Why is word-of-mouth marketing so important both for small start-ups and for larger companies?
For small companies, it’s a really great for a couple of reasons: If you can actually get away without spending a lot of money on marketing, you’re ahead of the game. If you can do something really impressive that people really respond to, they’ll tell their friends about it. And a referral from someone that you know is going to go a lot further than a full page ad in a newspaper or a TV commercial.
It’s the same with big companies. One of the main factors in purchasing decisions is “know/like/trust”—if someone knows your company, likes your company, and trusts your company. If you’re doing things where you actually engage people on a different level, you break down the barriers to entry of “know/like/trust.” People will like you, they’ll feel like a part of your brand, they’ll want to support you, and they’ll spread your message for you—even if you’re a giant company that can afford any number of marketing practices.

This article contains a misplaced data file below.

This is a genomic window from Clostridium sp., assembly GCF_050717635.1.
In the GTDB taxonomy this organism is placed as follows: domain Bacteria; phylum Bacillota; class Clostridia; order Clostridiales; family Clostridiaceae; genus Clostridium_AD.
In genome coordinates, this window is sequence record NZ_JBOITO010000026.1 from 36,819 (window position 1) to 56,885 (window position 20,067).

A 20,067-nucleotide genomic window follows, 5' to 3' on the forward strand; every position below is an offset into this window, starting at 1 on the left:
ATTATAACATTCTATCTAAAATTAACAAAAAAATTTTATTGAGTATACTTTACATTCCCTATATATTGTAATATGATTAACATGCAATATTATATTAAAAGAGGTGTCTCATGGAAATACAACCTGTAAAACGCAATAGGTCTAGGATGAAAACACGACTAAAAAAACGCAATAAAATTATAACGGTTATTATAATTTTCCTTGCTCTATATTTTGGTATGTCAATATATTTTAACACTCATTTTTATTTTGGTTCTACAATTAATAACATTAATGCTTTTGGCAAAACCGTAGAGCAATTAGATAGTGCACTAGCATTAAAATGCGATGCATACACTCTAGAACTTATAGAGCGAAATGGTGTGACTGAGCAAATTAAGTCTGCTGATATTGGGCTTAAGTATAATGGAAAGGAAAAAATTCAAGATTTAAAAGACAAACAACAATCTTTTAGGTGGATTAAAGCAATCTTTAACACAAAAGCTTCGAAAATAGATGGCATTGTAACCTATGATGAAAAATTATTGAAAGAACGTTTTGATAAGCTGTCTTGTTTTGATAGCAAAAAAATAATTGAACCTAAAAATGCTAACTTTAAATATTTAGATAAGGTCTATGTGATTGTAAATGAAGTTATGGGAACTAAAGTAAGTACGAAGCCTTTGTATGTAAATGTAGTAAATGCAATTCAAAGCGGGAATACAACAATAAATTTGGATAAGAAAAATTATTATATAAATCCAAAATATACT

What are some of the coolest campaigns you’ve done lately?
For FreshBooks, one of the biggest initiatives we take on every year is South by Southwest. The conference is getting bigger every year, and it’s hard to actually get a brand message through.
So I gave myself a challenge: How could we be the very first brand impression people got? And I decided that we should do something in the airport, right when people arrived. So we pulled people out of the baggage area and put them on two Greyhound buses that we rented and drove them to the conference.